The Teaching of Hazrat Inayat Khan      

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Social Gathekas

Religious Gathekas

The Message Papers

The Healing Papers

Vol. 1, The Way of Illumination

Vol. 1, The Inner Life

Vol. 1, The Soul, Whence And Whither?

Vol. 1, The Purpose of Life

Vol. 2, The Mysticism of Sound and Music

Vol. 2, The Mysticism of Sound

Vol. 2, Cosmic Language

Vol. 2, The Power of the Word

Vol. 3, Education

Vol. 3, Life's Creative Forces: Rasa Shastra

Vol. 3, Character and Personality

Vol. 4, Healing And The Mind World

Vol. 4, Mental Purification

Vol. 4, The Mind-World

Vol. 5, A Sufi Message Of Spiritual Liberty

Vol. 5, Aqibat, Life After Death

Vol. 5, The Phenomenon of the Soul

Vol. 5, Love, Human and Divine

Vol. 5, Pearls from the Ocean Unseen

Vol. 5, Metaphysics, The Experience of the Soul Through the Different Planes of Existence

Vol. 6, The Alchemy of Happiness

Vol. 7, In an Eastern Rose Garden

Vol. 8, Health and Order of Body and Mind

Vol. 8, The Privilege of Being Human

Vol. 8a, Sufi Teachings

Vol. 9, The Unity of Religious Ideals

Vol. 10, Sufi Mysticism

Vol. 10, The Path of Initiation and Discipleship

Vol. 10, Sufi Poetry

Vol. 10, Art: Yesterday, Today, and Tomorrow

Vol. 10, The Problem of the Day

Vol. 11, Philosophy

Vol. 11, Psychology

Vol. 11, Mysticism in Life

Vol. 12, The Vision of God and Man

Vol. 12, Confessions: Autobiographical Essays of Hazat Inayat Khan

Vol. 12, Four Plays

Vol. 13, Gathas

Vol. 14, The Smiling Forehead

By Date



History of the Sufis


The Sufi's Aim

The Different Stages of Spiritual Development

The Prophetic Tendency



Physical Control




Struggle and Resignation


The Difference Between Will, Wish, and Desire

The Law of Attraction

Pairs of Opposites

Resist Not Evil


The Privilege of Being Human

Our God Part and Our Man Part

Man, the Seed of God


Spiritual Circulation Through the Veins of Nature

Destiny and Free Will

Divine Impulse

The Law of Life

Manifestation, Gravitation, Assimilation, and Perfection

Karma And Reincarnation

Life in the Hereafter

The Mystical Meaning of the Resurrection

The Symbol of the Cross


The Mystery of Sleep



The Gift of Eloquence

The Power of Silence


The Ego

The Birth of the New Era

The Deeper Side of Life

Life's Mechanism

The Smiling Forehead

The Spell of Life


The Conservative Spirit


Respect and Consideration




Optimism and Pessimism


Vaccination and Inoculation



The Heart

The Heart Quality

The Tuning of the Heart (1)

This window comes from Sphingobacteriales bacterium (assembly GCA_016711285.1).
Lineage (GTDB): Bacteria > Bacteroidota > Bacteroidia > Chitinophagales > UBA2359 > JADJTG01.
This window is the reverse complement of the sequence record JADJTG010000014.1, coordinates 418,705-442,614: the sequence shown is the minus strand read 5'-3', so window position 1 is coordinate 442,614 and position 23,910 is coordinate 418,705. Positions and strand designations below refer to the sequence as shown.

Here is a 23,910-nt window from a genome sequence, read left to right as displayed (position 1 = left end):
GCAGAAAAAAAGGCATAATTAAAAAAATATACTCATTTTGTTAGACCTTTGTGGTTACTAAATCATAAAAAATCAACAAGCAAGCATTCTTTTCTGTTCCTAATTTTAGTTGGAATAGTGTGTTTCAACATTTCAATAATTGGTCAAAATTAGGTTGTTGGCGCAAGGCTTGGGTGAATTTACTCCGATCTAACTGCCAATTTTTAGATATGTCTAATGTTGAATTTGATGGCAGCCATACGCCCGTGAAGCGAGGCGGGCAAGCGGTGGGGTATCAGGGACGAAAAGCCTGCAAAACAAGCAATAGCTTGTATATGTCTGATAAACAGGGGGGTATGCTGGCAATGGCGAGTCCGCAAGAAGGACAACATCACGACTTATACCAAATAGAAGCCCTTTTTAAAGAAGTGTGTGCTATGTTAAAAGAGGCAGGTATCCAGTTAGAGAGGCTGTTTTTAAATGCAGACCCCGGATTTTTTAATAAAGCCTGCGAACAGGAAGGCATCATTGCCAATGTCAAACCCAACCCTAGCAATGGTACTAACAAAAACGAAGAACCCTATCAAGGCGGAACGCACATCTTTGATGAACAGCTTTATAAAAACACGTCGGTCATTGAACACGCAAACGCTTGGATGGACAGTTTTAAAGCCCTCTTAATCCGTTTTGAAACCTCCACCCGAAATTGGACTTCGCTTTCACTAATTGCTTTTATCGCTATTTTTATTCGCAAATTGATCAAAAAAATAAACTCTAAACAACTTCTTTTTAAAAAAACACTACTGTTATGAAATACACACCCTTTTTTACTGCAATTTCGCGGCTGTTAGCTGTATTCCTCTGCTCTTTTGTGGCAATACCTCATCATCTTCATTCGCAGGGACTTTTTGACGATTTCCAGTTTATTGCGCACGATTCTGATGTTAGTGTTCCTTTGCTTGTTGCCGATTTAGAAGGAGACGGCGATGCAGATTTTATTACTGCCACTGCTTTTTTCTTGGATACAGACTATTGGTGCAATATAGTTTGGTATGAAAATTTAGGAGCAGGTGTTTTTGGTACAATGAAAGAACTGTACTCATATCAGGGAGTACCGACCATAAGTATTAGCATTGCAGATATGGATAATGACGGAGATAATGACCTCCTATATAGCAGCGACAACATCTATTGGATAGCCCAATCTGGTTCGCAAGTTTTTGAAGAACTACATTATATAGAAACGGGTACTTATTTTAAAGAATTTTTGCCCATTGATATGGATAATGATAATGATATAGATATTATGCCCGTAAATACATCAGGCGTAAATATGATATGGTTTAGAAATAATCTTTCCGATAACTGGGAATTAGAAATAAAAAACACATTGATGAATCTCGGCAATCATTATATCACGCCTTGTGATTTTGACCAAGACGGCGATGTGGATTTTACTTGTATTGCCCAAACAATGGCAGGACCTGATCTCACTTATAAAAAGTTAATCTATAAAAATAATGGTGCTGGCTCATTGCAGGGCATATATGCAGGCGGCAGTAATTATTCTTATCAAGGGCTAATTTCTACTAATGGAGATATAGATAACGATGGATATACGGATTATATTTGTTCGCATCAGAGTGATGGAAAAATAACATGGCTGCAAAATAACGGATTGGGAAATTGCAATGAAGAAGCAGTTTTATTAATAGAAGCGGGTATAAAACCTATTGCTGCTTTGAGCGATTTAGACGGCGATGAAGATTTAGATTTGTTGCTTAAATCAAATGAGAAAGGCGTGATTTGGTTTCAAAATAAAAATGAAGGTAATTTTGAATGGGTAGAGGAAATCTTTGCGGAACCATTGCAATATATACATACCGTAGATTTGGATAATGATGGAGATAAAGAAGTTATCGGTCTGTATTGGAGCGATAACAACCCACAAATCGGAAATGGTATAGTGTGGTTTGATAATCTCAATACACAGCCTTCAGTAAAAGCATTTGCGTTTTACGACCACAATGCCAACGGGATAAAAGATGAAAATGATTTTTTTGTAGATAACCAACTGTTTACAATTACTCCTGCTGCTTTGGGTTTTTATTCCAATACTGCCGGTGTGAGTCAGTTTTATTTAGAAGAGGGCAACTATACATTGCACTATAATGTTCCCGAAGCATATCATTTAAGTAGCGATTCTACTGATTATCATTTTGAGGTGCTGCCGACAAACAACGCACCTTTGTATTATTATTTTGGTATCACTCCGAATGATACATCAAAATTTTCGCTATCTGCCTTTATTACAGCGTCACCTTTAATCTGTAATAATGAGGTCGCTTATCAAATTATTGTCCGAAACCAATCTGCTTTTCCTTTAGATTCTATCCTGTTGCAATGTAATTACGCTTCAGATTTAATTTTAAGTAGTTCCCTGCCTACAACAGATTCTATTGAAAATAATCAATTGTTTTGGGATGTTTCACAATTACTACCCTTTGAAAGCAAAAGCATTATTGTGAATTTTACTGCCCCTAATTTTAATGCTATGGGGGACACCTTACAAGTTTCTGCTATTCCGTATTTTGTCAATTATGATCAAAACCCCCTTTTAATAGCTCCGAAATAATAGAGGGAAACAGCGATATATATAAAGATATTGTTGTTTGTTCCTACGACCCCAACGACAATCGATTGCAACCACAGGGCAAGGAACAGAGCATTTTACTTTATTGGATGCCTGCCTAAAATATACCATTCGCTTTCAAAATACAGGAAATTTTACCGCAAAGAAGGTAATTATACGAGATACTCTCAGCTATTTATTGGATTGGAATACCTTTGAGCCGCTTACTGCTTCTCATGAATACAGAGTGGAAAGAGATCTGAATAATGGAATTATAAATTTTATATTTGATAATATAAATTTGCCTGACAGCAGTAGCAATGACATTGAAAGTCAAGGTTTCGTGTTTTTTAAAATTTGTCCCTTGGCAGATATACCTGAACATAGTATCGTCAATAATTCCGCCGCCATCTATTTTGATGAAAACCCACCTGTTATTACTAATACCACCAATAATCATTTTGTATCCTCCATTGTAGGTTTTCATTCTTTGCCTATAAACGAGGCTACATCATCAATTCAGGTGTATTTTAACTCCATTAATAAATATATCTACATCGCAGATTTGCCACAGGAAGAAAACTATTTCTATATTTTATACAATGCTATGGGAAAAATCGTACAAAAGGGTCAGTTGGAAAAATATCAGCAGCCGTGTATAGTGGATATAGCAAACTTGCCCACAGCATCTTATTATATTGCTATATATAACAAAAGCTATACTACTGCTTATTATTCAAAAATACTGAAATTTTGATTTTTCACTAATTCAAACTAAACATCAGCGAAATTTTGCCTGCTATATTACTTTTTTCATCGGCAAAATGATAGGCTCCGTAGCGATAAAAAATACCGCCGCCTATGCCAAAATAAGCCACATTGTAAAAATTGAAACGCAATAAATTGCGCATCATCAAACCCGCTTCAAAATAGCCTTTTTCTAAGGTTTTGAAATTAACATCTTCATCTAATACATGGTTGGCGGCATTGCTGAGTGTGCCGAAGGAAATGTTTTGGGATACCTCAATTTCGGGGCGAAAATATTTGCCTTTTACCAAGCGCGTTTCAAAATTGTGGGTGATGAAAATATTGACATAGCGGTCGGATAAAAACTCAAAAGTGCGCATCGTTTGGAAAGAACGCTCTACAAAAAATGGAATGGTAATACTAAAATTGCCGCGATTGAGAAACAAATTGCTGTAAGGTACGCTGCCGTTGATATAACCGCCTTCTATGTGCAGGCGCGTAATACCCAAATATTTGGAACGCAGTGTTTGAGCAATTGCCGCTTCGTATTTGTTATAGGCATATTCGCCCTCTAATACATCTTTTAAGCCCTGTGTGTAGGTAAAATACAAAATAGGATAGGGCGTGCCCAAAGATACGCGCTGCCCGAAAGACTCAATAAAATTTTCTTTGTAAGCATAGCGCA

The Tuning of the Heart (2)

The Soul, Its Origin and Unfoldment

The Unfoldment of the Soul

The Soul's Desire

The Awakening of the Soul (1)

The Awakening of the Soul (2)

The Awakening of the Soul (3)

The Maturity of the Soul

The Dance of the Soul



Vol. 8a, Sufi Teachings

Respect and Consideration

There IS a virtue which the Sufi calls Muruwwat, a virtue which is too delicate to express in words. It means refraining from certain actions out of respect for someone else, whether in consideration for his age, position, knowledge, goodness, or piety. Those who practice this virtue do not do so only towards someone important or pious, for when this quality develops it manifests in one's dealings with everyone.

Muruwwat is the opposite of bluntness. It is not necessarily respect; it is something more delicate than that; it is both consideration and respect together. In its full development this virtue may even become so intense that a person out of consideration and respect tries to bear with the lack of the same virtue in another; but when one arrives at that stage the human manner ends, and the saintly manner begins. Man is not born into this world only to eat, drink, and make merry; he is born in order to perfect the human character. The way he realizes this is by great thoughtfulness and consideration; otherwise, with all power, position, wealth, learning, and all the good things of the world, he remains poor if he lacks this richness of the soul which is good manner.

All the beauty which surrounds us is something which is outside of us; the only beauty which is dependable is to be found and developed in our own character. A person may show lack of Muruwwat, if not in words, in his glance. One does not need to speak in order to be rude. In one's look, in one's intonation, in one's manner of standing or walking, in the way one closes the door on leaving the room, one can show one's feelings. Even if one does not speak, one can make the door speak. It is not an easy matter to control oneself when one's mind is out of hand.

Delicate ideas such as these are most difficult to learn and practice in life. And today many wonder if they are not weaknesses; but something that can only be practiced by mastering oneself can never be a weakness. There is no loss even if thought or consideration is given to someone who does not deserve it; for if such an action did not bring any profit, it was still practice; and it is practice which makes a man perfect.